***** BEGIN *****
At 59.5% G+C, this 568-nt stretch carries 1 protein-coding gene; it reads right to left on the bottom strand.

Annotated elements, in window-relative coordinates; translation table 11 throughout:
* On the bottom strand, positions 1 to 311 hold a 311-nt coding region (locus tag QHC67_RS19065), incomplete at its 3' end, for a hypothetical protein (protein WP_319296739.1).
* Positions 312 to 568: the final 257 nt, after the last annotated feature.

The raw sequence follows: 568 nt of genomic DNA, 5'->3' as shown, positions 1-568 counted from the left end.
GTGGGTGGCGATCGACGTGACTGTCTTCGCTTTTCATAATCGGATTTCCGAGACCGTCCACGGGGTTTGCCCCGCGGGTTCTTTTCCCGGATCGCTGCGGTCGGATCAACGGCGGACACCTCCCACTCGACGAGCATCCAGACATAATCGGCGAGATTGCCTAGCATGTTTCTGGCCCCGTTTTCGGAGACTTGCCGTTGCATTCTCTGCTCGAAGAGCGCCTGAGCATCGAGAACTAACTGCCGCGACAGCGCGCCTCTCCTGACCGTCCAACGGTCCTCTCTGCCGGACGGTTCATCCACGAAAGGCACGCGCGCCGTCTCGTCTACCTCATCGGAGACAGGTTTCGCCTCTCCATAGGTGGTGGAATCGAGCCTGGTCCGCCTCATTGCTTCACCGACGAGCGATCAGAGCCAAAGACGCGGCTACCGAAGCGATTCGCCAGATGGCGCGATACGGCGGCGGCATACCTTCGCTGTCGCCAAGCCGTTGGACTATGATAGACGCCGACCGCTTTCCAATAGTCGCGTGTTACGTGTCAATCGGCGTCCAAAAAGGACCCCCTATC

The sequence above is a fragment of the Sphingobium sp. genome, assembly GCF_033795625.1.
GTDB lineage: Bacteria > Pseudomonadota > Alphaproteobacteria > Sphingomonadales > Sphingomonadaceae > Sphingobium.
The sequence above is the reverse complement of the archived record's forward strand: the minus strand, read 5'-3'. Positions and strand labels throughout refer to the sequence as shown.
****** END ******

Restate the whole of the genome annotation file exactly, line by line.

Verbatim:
At 59.5% G+C, this 568-nt stretch carries 1 protein-coding gene; it reads right to left on the bottom strand.

Annotated elements, in window-relative coordinates; translation table 11 throughout:
* On the bottom strand, positions 1 to 311 hold a 311-nt coding region (locus tag QHC67_RS19065), incomplete at its 3' end, for a hypothetical protein (protein WP_319296739.1).
* Positions 312 to 568: the final 257 nt, after the last annotated feature.

The raw sequence follows: 568 nt of genomic DNA, 5'->3' as shown, positions 1-568 counted from the left end.
GTGGGTGGCGATCGACGTGACTGTCTTCGCTTTTCATAATCGGATTTCCGAGACCGTCCACGGGGTTTGCCCCGCGGGTTCTTTTCCCGGATCGCTGCGGTCGGATCAACGGCGGACACCTCCCACTCGACGAGCATCCAGACATAATCGGCGAGATTGCCTAGCATGTTTCTGGCCCCGTTTTCGGAGACTTGCCGTTGCATTCTCTGCTCGAAGAGCGCCTGAGCATCGAGAACTAACTGCCGCGACAGCGCGCCTCTCCTGACCGTCCAACGGTCCTCTCTGCCGGACGGTTCATCCACGAAAGGCACGCGCGCCGTCTCGTCTACCTCATCGGAGACAGGTTTCGCCTCTCCATAGGTGGTGGAATCGAGCCTGGTCCGCCTCATTGCTTCACCGACGAGCGATCAGAGCCAAAGACGCGGCTACCGAAGCGATTCGCCAGATGGCGCGATACGGCGGCGGCATACCTTCGCTGTCGCCAAGCCGTTGGACTATGATAGACGCCGACCGCTTTCCAATAGTCGCGTGTTACGTGTCAATCGGCGTCCAAAAAGGACCCCCTATC

The sequence above is a fragment of the Sphingobium sp. genome, assembly GCF_033795625.1.
GTDB lineage: Bacteria > Pseudomonadota > Alphaproteobacteria > Sphingomonadales > Sphingomonadaceae > Sphingobium.
The sequence above is the reverse complement of the archived record's forward strand: the minus strand, read 5'-3'. Positions and strand labels throughout refer to the sequence as shown.